Received Jerry Cornelius' new book Altheia yesterday. First sentence evokes the Bardo. It reads:
"How the mind can torture itself in its quest to understand the travels of the soul from life, through death, to life again."
I find the timing of the book's release interesting as it coincides with my brief abstracts on the same subject that he begins with. I've just started the book. So far, it's first rate.
Saw that a new film called The Tree of Life opened in town today. I had heard about it a few weeks ago but had forgotten about it until now.
Nobody can tell you what will happen when you die. It's possible that the after-life bardo spaces, reported in so many different ways in many different cultures, occur as a result of the unraveling of the subconscious mind in the last minutes or seconds before brain-death.
Even taking the strictly scientific materialist perspective, that nothing happens after life, Bardo Training is of immense benefit. The way Erik Davis puts in Nomad Codes:
"Early in Waking Life, Ethan Hawke quotes Timothy Leary to the effect that, even if nothing of us survives death, the last few minutes of the brain's electrical activity may be experienced by the dying person as an entire life racing in time-lapse -- or, as the film itself suggests, a nearly infinite labyrinth of dreams. From this perspective, the traditional teachings of bardo navigation may come in handy despite the reality of brain-death: even if we are only riding that last wave to flatline, it pays to know how to surf. "
They are referring to a film called Waking Life by Richard Linklater which I haven't yet seen.
So what are the traditional teachings of bardo navigation?
I would guess that it involves the practice of delivering readings shortly before and during the transition of death, and for a period of time afterwards. Of course, there are now many non-traditional methods that encourage bardo navigation, qabalah being one of them, but traditionally it seems that readings have been done in certain cultures, in particular the Tibetan, for hundreds or thousands of years.
One way to experience or at least get a sense of the bardo is by learning how to do the readings. Clear instructions are given in the American Book of the Dead (ABD).
Readings do not necessarily need to come from the ABD. Any text meaningful to you, and/or the Voyager(s) ie the spirit or "soul" of the person(s) recently deceased. "Readings" don't even have to take the form of reading aloud from a text. I wrote a short story once as a "reading." It seems that there are different ways or methods to transmit a particular "something" to a voyager that can help them. The nature of this "something" can, I believe, get discovered more rapidly through Qabalah.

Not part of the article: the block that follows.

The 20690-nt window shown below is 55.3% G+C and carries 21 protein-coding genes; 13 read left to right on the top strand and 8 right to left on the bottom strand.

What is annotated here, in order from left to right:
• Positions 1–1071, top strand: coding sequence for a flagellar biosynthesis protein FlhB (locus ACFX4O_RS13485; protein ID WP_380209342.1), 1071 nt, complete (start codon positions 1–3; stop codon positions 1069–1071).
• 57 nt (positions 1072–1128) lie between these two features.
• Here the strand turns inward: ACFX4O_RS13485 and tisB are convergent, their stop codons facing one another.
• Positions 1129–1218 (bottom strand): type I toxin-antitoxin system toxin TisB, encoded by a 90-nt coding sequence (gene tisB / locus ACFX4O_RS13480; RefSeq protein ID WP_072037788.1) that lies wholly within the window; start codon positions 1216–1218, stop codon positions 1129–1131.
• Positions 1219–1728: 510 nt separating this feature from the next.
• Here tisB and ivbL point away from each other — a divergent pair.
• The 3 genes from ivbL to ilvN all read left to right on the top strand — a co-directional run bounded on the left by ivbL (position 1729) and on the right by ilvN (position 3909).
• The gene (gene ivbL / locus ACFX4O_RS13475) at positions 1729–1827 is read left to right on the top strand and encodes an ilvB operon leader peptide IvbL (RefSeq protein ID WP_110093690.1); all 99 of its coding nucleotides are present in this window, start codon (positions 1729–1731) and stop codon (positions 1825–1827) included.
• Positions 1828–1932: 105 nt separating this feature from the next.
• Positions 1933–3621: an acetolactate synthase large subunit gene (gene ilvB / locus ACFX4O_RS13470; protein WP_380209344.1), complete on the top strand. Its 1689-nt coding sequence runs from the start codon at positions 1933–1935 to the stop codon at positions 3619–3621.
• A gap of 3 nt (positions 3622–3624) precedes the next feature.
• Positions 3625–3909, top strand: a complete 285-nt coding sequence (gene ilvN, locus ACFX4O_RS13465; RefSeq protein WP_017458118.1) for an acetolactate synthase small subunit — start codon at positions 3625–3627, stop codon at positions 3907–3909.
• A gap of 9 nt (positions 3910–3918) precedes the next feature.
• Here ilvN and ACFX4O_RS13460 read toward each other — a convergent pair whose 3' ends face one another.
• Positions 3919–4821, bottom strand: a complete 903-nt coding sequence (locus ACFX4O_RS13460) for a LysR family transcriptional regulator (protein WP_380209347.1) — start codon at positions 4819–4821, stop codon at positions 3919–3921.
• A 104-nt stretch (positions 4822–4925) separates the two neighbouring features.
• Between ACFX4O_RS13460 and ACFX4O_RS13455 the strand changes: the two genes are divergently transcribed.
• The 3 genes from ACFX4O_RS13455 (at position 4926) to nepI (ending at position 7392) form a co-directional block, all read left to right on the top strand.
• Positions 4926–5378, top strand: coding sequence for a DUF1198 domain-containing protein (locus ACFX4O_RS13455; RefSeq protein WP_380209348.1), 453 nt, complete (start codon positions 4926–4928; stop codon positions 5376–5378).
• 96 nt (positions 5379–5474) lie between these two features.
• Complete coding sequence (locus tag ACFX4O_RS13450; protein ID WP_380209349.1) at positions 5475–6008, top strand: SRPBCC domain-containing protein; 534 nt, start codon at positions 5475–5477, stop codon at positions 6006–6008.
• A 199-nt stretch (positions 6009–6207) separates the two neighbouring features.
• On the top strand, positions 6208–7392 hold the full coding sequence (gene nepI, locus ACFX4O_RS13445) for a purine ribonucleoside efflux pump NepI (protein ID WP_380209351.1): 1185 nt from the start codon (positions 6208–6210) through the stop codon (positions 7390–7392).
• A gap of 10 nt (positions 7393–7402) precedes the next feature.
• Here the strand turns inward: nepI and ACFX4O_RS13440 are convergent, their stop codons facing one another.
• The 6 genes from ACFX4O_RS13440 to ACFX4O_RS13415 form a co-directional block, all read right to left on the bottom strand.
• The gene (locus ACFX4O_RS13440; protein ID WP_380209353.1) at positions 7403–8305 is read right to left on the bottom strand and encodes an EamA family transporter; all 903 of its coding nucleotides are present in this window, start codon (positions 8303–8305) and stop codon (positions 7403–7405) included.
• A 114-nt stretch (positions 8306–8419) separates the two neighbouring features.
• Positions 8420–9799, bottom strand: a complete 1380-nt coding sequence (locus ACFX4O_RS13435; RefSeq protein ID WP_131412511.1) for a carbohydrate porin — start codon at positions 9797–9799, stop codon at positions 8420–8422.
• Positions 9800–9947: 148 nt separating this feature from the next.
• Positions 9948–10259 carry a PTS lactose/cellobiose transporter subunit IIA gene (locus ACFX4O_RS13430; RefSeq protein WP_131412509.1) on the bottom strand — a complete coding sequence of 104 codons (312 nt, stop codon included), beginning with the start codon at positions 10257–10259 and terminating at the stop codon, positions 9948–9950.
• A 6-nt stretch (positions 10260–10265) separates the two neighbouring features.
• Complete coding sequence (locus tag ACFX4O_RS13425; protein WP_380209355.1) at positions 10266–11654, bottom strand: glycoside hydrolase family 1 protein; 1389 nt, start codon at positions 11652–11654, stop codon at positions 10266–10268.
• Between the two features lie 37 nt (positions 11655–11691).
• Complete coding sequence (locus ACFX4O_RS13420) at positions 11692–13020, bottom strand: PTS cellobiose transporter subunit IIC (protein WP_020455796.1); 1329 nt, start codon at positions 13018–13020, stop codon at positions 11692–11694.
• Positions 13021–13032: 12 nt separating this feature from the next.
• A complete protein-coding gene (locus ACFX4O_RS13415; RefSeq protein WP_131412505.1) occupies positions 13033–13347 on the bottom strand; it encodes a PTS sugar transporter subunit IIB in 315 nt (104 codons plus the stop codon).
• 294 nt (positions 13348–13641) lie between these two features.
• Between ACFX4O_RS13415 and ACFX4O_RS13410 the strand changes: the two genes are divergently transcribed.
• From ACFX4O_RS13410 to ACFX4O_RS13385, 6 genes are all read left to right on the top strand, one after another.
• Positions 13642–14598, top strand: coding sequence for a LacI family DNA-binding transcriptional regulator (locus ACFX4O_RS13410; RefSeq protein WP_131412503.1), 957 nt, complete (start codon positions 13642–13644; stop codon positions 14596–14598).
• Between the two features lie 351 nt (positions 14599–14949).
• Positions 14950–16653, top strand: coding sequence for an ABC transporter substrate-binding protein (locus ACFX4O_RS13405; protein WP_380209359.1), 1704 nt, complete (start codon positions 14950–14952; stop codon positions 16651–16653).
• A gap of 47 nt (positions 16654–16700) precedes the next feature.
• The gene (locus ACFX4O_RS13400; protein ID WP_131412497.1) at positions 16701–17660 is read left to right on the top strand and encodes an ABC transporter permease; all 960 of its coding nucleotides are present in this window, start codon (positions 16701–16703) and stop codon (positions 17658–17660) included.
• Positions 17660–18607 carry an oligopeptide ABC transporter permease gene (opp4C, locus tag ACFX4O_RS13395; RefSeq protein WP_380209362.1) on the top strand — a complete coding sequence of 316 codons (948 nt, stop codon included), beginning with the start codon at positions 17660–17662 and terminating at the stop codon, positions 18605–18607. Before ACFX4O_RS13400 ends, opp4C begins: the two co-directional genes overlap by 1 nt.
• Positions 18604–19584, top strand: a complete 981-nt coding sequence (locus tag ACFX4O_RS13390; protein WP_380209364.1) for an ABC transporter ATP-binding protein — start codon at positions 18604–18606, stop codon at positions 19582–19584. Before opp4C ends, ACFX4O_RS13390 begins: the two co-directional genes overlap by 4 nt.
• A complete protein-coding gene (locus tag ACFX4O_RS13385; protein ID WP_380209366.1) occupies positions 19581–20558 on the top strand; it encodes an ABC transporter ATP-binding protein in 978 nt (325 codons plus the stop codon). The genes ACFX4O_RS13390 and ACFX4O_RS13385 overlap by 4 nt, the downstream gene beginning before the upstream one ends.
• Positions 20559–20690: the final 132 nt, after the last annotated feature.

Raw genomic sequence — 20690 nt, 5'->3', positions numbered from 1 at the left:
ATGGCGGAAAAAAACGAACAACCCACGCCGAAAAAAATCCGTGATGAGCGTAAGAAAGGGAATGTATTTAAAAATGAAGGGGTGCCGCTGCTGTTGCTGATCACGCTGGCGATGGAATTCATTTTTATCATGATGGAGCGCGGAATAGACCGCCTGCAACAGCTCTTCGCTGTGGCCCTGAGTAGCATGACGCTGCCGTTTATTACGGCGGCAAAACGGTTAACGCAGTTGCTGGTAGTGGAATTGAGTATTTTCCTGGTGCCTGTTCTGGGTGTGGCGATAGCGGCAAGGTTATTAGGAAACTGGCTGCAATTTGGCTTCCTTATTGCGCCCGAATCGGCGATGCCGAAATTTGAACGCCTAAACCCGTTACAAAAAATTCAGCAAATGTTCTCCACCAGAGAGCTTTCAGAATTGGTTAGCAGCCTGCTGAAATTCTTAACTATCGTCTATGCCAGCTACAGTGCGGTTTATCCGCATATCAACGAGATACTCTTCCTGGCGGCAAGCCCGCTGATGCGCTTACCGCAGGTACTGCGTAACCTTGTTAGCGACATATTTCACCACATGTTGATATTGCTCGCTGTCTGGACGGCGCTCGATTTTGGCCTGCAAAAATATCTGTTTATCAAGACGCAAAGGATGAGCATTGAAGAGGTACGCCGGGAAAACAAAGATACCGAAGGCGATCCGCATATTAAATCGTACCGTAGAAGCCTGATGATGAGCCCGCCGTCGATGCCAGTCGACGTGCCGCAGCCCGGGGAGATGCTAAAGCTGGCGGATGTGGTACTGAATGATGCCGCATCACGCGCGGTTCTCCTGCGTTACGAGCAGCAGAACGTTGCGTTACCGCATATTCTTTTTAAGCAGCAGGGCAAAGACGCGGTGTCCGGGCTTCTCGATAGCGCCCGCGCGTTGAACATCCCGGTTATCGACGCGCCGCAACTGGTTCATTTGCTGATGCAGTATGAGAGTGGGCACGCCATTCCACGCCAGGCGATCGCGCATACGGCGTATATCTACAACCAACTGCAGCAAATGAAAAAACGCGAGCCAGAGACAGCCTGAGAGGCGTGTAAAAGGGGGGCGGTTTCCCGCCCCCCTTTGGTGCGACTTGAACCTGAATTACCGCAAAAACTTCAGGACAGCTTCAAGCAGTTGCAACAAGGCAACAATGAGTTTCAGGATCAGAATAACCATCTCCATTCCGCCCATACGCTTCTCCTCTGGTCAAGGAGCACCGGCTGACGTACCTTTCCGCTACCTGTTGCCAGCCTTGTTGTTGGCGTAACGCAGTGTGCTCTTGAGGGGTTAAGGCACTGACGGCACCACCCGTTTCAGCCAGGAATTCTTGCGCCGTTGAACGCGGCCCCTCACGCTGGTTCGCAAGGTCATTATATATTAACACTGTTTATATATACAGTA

However, since it is a method of Liberation by sound, the easiest way to begin, and be effective immediately, is to start with the ABD. From the editorial description:
This book has been and still remains an important tool for providing a spiritual service to a dying person as opposed to grieving, processing loss, or mourning for that person's passage. Front matter includes "Notes on the Labyrinth" (or the Bardo...) and other commentary by the author that provides insights for an American reader who wishes to provide this guiding service to a family member, spouse, friend, or anyone who is terminal. The reading instructions very clearly outline when and what to read, without any limitation of belief system--the practice is presented as non-denominational, not requiring Buddhist or Christian or Jewish prayers, but also not in conflict with any of these. A schedule of readings shows graphically how to carry out the full series of 49 days of readings, at approximately 10 to 20 minutes per reading.
There is a course available by correspondence and on the internet that gives additional training for readers who wish to pursue the practice of performing "Labyrinth Readings" or "Bardo guiding" as a service to others--beyond one's own family and personal network.
Sometimes music can act as a carrier wave for the readings. I know of a difficult and stubborn woman who had Irish ancestry in her background. Nothing seemed to reach her until traditional Irish music was played with the reading.
News comes of the sudden death of Amy Winehouse, a great loss to the music community. As Keith Richards sings:
It's another good-bye to another good friend...
Playing her music while directing good intentions, best wishes, or prayers ( ie NOT grief, sadness, despair anger, etc) might serve a function similar to doing a reading.
This is the 93rd post of this blog.
Blessings and Peace ...